Washington Update

Washington Update: The same old debate

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Regulation versus the economy – it’s a debate that’s all too familiar on Capitol Hill. At a Dec. 9 hearing before the House Workforce Protections Subcommittee, the lines once again were drawn and the Obama administration’s regulatory policy was pitted against the need for economic growth.

“It should be clear to anyone who is listening that the current regulatory onslaught is making life harder for working families and small-business owners, not better,” subcommittee Chair Tim Walberg (R-MI) said in his opening statement.

Although he stressed that federal policies are important in ensuring safe and healthy workplaces, Walberg went on to say the current administration’s agenda “doubles-down on the same extreme regulatory approach” that hampers economic growth.

Three of the four hearing witnesses presented evidence against the current regulatory policy we’ve seen from OSHA and the Department of Labor during the past seven years.

“With this current pace of excessive regulation by the administration, more and more small businesses will either have to divert our monies to hiring compliance personnel as we did, or will simply decide that the burden is too great and get away from the over-regulation by dissolving the business,” said Ralph Beebe, a small-business owner who spoke on behalf of the National Federation of Independent Business.

Both Beebe and attorney Brad Hammock said government agencies – and specifically OSHA – need to take more steps to ensure any new rule being issued is necessary and accountable for adverse consequences.

Wash update
Witnesses at a Dec. 9 hearing take questions from members of the House Workforce Protections Subcommittee.

Hammock, who manages the Workplace Safety and Health Practice Group for law firm Jackson Lewis, listed three upcoming OSHA rules he claims could negatively affect business: silica, electronic reporting of injury records, and a recordkeeping clarification extending the statute of limitations.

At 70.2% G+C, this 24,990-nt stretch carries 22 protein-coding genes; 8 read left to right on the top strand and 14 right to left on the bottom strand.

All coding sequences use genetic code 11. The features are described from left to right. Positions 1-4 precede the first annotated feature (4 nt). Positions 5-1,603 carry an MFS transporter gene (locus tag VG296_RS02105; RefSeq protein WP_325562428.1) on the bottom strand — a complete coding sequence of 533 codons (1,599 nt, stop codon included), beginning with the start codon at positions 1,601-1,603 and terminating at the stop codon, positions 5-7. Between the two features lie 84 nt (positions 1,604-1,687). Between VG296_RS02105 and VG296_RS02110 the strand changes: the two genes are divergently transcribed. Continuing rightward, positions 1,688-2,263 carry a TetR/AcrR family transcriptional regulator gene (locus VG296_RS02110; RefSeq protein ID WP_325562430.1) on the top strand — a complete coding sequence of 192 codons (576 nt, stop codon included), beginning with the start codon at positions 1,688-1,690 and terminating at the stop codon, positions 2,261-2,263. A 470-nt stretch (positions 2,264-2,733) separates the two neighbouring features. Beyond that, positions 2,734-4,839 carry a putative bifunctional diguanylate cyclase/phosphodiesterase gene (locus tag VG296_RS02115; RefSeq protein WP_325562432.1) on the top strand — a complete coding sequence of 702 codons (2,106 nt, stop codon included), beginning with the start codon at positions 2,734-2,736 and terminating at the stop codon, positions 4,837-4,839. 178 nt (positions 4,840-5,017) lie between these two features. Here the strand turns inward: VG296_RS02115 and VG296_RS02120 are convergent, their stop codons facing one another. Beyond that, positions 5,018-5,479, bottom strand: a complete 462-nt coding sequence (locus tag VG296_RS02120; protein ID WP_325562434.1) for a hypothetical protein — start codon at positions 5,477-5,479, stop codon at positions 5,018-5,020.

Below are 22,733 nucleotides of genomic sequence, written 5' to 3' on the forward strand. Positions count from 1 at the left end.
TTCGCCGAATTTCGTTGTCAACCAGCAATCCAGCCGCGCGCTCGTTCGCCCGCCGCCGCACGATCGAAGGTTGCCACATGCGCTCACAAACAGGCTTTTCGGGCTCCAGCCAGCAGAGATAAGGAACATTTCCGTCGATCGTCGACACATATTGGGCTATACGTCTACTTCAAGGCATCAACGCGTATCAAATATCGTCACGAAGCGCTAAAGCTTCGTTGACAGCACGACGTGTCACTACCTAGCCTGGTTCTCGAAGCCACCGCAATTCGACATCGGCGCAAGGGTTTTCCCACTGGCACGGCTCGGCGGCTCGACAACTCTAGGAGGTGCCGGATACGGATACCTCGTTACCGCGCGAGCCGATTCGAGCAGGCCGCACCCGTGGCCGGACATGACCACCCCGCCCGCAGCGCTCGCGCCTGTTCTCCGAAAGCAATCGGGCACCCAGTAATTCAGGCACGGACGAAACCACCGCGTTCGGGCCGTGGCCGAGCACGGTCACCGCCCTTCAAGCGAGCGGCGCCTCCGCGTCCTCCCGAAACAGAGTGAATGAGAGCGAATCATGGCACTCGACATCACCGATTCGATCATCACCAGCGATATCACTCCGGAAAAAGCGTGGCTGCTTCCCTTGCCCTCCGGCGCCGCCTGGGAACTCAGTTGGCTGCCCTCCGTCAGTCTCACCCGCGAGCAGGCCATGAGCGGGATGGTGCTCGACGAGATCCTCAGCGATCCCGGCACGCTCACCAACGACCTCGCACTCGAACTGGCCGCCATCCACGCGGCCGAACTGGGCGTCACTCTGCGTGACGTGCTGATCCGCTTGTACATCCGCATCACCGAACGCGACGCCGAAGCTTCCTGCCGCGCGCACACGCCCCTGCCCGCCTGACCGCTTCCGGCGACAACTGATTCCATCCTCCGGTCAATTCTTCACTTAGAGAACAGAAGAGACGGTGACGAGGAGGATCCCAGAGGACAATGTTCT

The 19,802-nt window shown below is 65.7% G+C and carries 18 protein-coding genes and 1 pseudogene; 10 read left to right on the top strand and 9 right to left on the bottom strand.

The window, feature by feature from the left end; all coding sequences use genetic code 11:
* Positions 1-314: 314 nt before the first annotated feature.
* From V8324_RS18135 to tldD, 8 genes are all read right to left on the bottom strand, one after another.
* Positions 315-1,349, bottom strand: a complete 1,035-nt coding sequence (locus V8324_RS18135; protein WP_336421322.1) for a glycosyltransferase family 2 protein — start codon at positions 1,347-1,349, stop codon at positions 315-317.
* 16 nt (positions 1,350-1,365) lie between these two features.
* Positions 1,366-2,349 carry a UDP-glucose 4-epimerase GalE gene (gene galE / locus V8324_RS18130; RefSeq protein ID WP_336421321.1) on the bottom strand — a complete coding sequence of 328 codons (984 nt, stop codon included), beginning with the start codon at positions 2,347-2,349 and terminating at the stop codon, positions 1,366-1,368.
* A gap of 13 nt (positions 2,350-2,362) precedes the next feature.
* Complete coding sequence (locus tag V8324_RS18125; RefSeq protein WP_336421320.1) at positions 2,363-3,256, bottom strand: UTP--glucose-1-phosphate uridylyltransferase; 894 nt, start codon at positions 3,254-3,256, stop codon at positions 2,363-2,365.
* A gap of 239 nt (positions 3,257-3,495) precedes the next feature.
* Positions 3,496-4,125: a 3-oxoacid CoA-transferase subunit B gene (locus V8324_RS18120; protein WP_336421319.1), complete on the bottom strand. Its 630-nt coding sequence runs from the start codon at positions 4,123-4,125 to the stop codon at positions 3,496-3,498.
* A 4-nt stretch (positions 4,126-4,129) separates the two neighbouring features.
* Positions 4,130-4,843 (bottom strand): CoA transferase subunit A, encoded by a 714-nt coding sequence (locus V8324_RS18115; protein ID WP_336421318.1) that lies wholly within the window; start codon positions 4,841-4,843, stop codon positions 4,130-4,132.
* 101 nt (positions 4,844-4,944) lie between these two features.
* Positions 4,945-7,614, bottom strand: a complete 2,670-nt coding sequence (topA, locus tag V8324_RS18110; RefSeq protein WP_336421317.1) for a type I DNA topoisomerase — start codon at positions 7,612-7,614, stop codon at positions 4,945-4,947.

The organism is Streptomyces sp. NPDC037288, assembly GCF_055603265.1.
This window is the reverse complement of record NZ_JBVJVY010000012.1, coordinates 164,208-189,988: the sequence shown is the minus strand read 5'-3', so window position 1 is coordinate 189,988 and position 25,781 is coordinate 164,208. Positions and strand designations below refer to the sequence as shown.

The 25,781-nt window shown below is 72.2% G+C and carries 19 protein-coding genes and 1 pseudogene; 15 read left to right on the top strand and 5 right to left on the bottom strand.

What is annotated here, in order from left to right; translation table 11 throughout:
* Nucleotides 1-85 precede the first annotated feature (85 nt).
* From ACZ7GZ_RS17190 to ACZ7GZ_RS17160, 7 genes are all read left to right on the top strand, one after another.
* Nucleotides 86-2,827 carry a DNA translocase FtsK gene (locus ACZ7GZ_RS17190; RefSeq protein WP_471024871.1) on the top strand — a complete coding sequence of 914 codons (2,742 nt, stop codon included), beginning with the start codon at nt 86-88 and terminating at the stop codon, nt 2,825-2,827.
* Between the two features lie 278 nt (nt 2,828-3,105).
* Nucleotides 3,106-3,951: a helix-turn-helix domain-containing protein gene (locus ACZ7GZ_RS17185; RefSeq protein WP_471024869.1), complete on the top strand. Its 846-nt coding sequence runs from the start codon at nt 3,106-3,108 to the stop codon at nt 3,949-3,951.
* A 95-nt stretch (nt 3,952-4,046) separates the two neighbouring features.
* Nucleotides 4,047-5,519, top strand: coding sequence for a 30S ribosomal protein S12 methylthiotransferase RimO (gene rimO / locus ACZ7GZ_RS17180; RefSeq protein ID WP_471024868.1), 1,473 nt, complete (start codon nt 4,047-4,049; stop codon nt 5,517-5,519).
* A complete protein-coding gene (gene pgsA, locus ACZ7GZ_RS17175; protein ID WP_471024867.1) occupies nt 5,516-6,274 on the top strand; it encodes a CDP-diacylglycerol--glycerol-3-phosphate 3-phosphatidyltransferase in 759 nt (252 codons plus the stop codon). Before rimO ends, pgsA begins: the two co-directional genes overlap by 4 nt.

“We are seeing OSHA now put forth several regulatory initiatives that have questionable benefits for employees or lack statutory authority altogether, and at the same time place significant burdens on businesses, both large and small,” Hammock said in his testimony.

Others at the hearing defended OSHA and its current regulatory agenda. Christine Owens, executive director of the National Employment Law Project, said workers are not adequately protected by current regulations, which are nearly half a century old and would take hundreds of years to update.

“Far from a ‘regulatory onslaught,’ the real crisis is a ‘regulatory drought’ when it comes to workplace safety and health,” Owens said.

In closing comments for the Democrats, Rep. Mark Pocan (D-WI) said pitting regulation against economic growth represents a false choice.

Pocan cited Bureau of Labor Statistics data that shows government regulations or interventions caused less than three-tenths of 1 percent of the job losses seen in mass layoffs during President Barack Obama’s first few years in office – a rate unchanged from the George W. Bush administration.

“There’s no doubt that ensuring worker safety, paying a living wage, strengthening the average American’s voice in the workplace and ensuring that the federal government contracts with responsible employers come at a cost,” said Pocan, a small-business owner. “Maintaining safe workplaces and protecting workers’ voices are worth that cost.”

Walberg took exception to Pocan’s comments, stating that the hearing was to benefit all stakeholders, and that no one wants to see employees get hurt. He reiterated claims that regulations can cost jobs, and said it’s important for needed rules to be done in a “realistic way, that promote opportunity, meet needs and make a better society.”

At the end of the hearing, the debate on regulation versus the economy remained unresolved. The next congressional hearing isn’t likely to provide any solutions, either.

And so, the debate continues.

The opinions expressed in “Washington Update” do not necessarily reflect those of the National Safety Council or affiliated local Chapters.

Kyle W. Morrison

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